You may notice that in all of the lauding of Wenger above, there was precious little written about his ability in preparing a team or his match day tactical ability. In fact, if you look back at the history of headlines about Arsenal, even in Wenger's glory days, there have consistently been complaints about his ability to get the best out of the talent he has assembled. In cases where he didn't acquire exceptional talent, he hasn't proven incredibly capable of taking modest talent and getting as much as humanly possible from them.
He may have acquired his stubborn streak by virtue of having been successful at all of the stops along the way in his career thus far but when a team continues to be unable to defend set pieces for years at a time to the obvious detriment of winning trophies that's a problem. When that inability spans different defensive pairings, different goalkeepers, different holding midfielders, etc. then you have to assume that it is something inherent in the approach to the game.
When presented with superior talent in the early to mid-2000s, Wenger's strengths as a recruiter and talent evaluator far outweighed his weaknesses as a strategist and tactician.
Prognisis for England Management
So, here's the thing. Wenger's weaknesses won't be shored up by taking a national team position. They will, in fact, be exacerbated. At Arsenal, he still has the opportunity find new ways to scout or undervalued sources of talent. Technology and his spending power vs. those of his competitors makes that harder and harder every year but it is at least still possible. If you sit him in the England manager's seat (or that of any other country for that matter), then his talent pool is pretty much locked in. It isn't like there are a ton of players who COULD be playing for England who choose to play for another country instead. It isn't like there are a bunch of undervalued players roaming around the lower divisions of English football who he can discover in order to dramatically change England's chances of success at Euro and World Cup competitions.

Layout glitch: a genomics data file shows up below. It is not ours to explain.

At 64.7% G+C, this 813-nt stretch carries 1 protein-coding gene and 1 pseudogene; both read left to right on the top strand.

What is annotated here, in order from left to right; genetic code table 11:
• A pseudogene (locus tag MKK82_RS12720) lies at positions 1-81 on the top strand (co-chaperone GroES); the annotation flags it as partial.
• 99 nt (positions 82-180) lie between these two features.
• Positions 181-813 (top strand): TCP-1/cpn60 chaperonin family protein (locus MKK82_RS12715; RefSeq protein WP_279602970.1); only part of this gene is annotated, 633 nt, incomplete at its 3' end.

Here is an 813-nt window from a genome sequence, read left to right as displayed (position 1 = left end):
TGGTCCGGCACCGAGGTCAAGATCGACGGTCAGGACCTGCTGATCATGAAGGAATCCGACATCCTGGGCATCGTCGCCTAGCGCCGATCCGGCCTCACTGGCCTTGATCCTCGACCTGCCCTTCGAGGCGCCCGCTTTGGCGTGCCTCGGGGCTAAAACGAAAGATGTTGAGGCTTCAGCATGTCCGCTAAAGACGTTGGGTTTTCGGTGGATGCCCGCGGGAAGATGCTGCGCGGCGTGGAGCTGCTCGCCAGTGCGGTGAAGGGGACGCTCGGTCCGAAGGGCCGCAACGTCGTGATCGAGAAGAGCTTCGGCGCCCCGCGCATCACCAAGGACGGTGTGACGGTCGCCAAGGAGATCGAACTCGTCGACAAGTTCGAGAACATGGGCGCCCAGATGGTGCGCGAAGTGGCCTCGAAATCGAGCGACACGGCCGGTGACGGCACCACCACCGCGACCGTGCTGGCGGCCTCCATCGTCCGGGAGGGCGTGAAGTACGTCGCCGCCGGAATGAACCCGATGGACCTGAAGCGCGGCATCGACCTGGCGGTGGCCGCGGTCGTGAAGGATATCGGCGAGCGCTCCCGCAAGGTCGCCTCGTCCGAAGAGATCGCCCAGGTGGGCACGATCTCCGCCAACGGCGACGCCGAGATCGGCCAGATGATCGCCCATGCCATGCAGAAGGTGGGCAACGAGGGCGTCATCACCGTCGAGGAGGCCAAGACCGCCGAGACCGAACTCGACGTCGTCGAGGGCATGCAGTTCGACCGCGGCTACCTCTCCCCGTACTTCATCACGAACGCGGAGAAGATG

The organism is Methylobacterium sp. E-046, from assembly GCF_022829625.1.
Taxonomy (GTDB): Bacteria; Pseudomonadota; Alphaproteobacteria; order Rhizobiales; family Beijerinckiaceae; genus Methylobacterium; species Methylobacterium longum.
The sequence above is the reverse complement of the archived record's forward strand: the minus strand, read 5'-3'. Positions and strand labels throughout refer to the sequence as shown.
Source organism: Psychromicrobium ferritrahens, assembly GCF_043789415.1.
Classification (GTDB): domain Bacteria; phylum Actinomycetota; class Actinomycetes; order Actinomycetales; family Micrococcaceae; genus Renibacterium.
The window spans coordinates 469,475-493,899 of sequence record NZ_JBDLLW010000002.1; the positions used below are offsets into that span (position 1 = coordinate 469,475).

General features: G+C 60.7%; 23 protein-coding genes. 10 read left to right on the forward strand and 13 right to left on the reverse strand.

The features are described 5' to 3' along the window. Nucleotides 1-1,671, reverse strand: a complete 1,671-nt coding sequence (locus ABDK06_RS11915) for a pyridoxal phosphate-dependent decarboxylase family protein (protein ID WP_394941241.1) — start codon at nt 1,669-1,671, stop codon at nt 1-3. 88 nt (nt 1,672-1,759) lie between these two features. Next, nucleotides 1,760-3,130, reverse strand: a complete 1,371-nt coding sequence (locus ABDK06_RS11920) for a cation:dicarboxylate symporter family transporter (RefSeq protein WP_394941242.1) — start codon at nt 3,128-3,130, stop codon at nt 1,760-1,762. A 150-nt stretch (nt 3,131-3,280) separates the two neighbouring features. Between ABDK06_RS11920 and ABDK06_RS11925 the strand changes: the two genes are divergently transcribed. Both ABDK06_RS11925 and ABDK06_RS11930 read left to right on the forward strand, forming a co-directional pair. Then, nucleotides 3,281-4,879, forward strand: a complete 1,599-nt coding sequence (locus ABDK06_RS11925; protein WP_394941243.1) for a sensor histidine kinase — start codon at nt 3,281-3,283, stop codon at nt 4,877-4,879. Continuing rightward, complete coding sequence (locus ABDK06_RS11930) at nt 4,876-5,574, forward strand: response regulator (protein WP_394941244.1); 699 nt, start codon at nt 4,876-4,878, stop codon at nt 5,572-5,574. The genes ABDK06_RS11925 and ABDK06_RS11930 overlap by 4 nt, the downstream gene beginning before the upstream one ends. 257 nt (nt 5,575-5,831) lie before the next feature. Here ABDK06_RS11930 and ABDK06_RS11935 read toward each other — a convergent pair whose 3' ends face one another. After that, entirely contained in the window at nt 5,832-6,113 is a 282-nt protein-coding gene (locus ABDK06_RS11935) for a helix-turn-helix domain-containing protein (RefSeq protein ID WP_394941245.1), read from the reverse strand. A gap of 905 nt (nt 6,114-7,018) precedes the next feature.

On the down side, Wenger's weaknesses as a strategist and a tactician - the primary roles of a National Team manager along with ego management - would be exposed. The wailing and moaning in the press about Arsenal's failure to defend set pieces are bad enough when mixed in with all of the other headlines created on the average Premier Leauge/FA Cup/Champions League matchday. Can you imagine how horrible the situation would be if/when that was the big AND ONLY headline after a World Cup quarterfinal match?
After 15 years in charge of Arsenal, I don't think it makes a lot of sense to think that this sort of thing would be any different after the job title has changed.
No, if you ask me, England would be far better off with someone like David Moyes who has routinely outperformed the talent he had available to him, has to be as frustrated as Wenger with his current lot in life, and would likely look favorably on a move that would allow for a graceful exit from Everton. He wouldn't have to leave for another club but for the "honor of managing one of the great national teams in the world".
If Wenger does get offered and takes the England job, just make sure you remember this post when England suffers the typical exit.